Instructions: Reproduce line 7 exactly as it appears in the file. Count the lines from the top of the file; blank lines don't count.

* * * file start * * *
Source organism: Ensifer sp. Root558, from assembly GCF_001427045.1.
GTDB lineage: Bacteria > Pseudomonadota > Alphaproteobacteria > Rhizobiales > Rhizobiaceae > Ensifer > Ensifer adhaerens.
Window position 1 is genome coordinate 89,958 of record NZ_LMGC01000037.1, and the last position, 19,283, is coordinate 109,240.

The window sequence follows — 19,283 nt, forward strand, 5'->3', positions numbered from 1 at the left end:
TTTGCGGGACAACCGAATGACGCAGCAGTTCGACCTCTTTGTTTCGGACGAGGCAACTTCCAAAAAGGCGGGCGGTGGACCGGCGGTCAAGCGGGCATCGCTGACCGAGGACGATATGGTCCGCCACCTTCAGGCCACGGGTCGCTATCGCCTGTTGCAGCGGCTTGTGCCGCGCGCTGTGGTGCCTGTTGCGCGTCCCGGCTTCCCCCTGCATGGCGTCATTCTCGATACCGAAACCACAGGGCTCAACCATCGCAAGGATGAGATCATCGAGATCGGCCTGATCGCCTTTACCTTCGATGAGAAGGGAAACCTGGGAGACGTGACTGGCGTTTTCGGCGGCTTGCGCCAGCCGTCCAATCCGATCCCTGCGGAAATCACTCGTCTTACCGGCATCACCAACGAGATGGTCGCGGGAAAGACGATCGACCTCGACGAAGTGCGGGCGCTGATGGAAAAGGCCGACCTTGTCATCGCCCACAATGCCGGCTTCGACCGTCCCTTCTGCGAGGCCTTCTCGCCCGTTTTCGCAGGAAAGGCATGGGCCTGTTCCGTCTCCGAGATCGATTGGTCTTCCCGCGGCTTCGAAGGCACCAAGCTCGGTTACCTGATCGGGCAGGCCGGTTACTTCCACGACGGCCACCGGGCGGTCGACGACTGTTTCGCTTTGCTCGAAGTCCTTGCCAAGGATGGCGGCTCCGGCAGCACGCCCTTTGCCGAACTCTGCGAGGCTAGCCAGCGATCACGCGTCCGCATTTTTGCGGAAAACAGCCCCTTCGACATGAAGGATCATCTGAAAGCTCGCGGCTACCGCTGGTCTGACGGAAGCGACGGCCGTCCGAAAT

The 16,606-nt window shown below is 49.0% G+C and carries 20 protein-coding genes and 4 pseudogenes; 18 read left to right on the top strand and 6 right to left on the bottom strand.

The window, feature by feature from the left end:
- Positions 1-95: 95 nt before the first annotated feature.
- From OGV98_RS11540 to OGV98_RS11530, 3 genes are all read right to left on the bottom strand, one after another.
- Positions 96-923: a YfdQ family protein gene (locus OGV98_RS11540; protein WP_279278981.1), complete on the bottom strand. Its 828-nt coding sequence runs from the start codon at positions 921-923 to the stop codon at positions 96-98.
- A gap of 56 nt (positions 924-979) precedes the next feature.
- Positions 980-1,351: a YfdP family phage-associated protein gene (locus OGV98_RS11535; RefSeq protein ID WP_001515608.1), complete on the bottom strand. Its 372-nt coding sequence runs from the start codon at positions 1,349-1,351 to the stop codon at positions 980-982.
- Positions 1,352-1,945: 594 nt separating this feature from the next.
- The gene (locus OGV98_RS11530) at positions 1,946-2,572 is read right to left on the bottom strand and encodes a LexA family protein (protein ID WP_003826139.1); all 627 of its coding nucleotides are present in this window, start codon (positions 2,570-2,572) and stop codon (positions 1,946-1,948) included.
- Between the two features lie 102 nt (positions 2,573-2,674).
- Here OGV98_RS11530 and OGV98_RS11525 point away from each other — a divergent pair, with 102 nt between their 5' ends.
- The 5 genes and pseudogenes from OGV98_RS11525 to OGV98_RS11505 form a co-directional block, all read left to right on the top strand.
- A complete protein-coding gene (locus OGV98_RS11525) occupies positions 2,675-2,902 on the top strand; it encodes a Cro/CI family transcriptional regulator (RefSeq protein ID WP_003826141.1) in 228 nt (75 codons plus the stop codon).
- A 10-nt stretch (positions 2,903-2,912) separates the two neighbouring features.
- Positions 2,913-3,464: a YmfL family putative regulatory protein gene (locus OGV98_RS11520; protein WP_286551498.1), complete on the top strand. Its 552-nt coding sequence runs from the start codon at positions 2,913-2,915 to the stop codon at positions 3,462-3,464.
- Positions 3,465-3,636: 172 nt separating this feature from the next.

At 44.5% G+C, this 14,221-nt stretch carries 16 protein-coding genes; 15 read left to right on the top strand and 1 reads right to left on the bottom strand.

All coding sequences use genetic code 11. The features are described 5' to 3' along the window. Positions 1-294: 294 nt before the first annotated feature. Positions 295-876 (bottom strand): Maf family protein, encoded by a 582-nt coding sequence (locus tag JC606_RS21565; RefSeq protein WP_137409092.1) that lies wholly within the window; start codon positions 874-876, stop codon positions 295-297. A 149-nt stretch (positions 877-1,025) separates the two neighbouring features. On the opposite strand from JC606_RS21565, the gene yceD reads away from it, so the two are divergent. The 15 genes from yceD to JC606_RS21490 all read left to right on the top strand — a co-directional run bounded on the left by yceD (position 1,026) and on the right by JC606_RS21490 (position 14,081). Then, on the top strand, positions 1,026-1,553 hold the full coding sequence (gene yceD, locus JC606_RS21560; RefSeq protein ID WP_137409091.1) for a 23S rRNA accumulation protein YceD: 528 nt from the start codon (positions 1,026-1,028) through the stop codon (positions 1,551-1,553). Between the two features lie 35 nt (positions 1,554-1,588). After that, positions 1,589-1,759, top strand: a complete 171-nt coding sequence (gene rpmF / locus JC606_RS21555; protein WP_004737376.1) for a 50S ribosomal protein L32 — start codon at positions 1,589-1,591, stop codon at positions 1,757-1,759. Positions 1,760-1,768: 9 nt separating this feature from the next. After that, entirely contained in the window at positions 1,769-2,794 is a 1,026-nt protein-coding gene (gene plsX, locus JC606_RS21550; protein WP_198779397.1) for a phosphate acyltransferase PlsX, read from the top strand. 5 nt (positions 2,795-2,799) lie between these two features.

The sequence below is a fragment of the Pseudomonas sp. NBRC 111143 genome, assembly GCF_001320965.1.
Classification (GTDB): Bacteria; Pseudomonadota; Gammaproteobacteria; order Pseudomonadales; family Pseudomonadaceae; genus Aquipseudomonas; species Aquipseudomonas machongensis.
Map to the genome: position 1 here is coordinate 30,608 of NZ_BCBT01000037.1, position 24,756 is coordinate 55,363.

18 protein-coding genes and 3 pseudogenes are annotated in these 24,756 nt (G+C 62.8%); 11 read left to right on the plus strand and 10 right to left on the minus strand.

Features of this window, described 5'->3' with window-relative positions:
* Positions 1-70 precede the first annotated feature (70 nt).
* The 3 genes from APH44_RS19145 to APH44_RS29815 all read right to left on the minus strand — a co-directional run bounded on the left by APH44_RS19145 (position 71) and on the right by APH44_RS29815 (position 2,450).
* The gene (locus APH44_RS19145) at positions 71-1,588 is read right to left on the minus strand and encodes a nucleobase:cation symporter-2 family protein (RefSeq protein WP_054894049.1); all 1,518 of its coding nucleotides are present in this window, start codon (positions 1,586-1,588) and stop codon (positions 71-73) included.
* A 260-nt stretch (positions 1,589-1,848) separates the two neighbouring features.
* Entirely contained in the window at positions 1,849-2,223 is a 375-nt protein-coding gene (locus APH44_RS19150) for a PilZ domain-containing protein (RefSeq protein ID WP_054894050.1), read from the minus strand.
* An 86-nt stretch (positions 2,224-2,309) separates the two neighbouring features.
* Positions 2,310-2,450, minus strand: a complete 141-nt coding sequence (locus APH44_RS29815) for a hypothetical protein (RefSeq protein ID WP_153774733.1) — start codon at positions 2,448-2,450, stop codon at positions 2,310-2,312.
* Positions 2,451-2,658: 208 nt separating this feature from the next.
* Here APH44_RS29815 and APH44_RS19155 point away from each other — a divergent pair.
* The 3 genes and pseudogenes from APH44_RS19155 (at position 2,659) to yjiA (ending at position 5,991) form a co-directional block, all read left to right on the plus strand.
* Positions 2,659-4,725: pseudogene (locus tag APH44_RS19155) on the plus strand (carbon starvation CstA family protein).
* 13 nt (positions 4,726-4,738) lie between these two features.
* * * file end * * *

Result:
The window, feature by feature from the left end: